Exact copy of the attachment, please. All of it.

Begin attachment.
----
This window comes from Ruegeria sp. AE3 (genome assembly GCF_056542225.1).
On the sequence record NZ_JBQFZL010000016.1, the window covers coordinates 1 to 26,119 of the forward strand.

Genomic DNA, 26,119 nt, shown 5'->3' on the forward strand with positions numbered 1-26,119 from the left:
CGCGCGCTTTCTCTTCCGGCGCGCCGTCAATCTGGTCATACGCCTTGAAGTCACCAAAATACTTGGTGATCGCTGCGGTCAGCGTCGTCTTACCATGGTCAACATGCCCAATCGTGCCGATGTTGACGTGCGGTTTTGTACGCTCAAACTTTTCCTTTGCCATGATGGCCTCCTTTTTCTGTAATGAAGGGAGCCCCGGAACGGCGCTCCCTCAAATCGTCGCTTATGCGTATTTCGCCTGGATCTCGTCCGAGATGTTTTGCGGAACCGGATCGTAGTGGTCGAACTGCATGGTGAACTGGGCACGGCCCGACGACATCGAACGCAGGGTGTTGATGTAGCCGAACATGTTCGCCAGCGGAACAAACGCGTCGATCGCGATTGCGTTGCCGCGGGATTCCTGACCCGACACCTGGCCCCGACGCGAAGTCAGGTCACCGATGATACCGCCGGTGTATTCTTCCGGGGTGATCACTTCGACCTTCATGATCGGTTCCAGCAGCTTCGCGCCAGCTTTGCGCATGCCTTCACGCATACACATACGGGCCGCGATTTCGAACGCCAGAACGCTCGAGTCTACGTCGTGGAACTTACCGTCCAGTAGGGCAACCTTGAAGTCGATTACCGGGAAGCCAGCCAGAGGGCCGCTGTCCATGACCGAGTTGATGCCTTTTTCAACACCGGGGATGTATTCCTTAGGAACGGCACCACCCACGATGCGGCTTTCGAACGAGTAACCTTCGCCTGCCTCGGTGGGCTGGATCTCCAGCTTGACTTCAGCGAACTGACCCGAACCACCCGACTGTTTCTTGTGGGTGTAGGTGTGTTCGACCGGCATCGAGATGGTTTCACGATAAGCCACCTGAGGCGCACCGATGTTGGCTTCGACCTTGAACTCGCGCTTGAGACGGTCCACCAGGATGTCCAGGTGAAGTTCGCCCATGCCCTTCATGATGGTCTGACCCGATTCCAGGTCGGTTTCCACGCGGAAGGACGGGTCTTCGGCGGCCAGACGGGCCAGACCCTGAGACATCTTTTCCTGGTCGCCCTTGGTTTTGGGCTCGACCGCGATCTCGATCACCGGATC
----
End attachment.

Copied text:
This window comes from Ruegeria sp. AE3 (genome assembly GCF_056542225.1).
On the sequence record NZ_JBQFZL010000016.1, the window covers coordinates 1 to 26,119 of the forward strand.

Genomic DNA, 26,119 nt, shown 5'->3' on the forward strand with positions numbered 1-26,119 from the left:
CGCGCGCTTTCTCTTCCGGCGCGCCGTCAATCTGGTCATACGCCTTGAAGTCACCAAAATACTTGGTGATCGCTGCGGTCAGCGTCGTCTTACCATGGTCAACATGCCCAATCGTGCCGATGTTGACGTGCGGTTTTGTACGCTCAAACTTTTCCTTTGCCATGATGGCCTCCTTTTTCTGTAATGAAGGGAGCCCCGGAACGGCGCTCCCTCAAATCGTCGCTTATGCGTATTTCGCCTGGATCTCGTCCGAGATGTTTTGCGGAACCGGATCGTAGTGGTCGAACTGCATGGTGAACTGGGCACGGCCCGACGACATCGAACGCAGGGTGTTGATGTAGCCGAACATGTTCGCCAGCGGAACAAACGCGTCGATCGCGATTGCGTTGCCGCGGGATTCCTGACCCGACACCTGGCCCCGACGCGAAGTCAGGTCACCGATGATACCGCCGGTGTATTCTTCCGGGGTGATCACTTCGACCTTCATGATCGGTTCCAGCAGCTTCGCGCCAGCTTTGCGCATGCCTTCACGCATACACATACGGGCCGCGATTTCGAACGCCAGAACGCTCGAGTCTACGTCGTGGAACTTACCGTCCAGTAGGGCAACCTTGAAGTCGATTACCGGGAAGCCAGCCAGAGGGCCGCTGTCCATGACCGAGTTGATGCCTTTTTCAACACCGGGGATGTATTCCTTAGGAACGGCACCACCCACGATGCGGCTTTCGAACGAGTAACCTTCGCCTGCCTCGGTGGGCTGGATCTCCAGCTTGACTTCAGCGAACTGACCCGAACCACCCGACTGTTTCTTGTGGGTGTAGGTGTGTTCGACCGGCATCGAGATGGTTTCACGATAAGCCACCTGAGGCGCACCGATGTTGGCTTCGACCTTGAACTCGCGCTTGAGACGGTCCACCAGGATGTCCAGGTGAAGTTCGCCCATGCCCTTCATGATGGTCTGACCCGATTCCAGGTCGGTTTCCACGCGGAAGGACGGGTCTTCGGCGGCCAGACGGGCCAGACCCTGAGACATCTTTTCCTGGTCGCCCTTGGTTTTGGGCTCGACCGCGATCTCGATCACCGGATC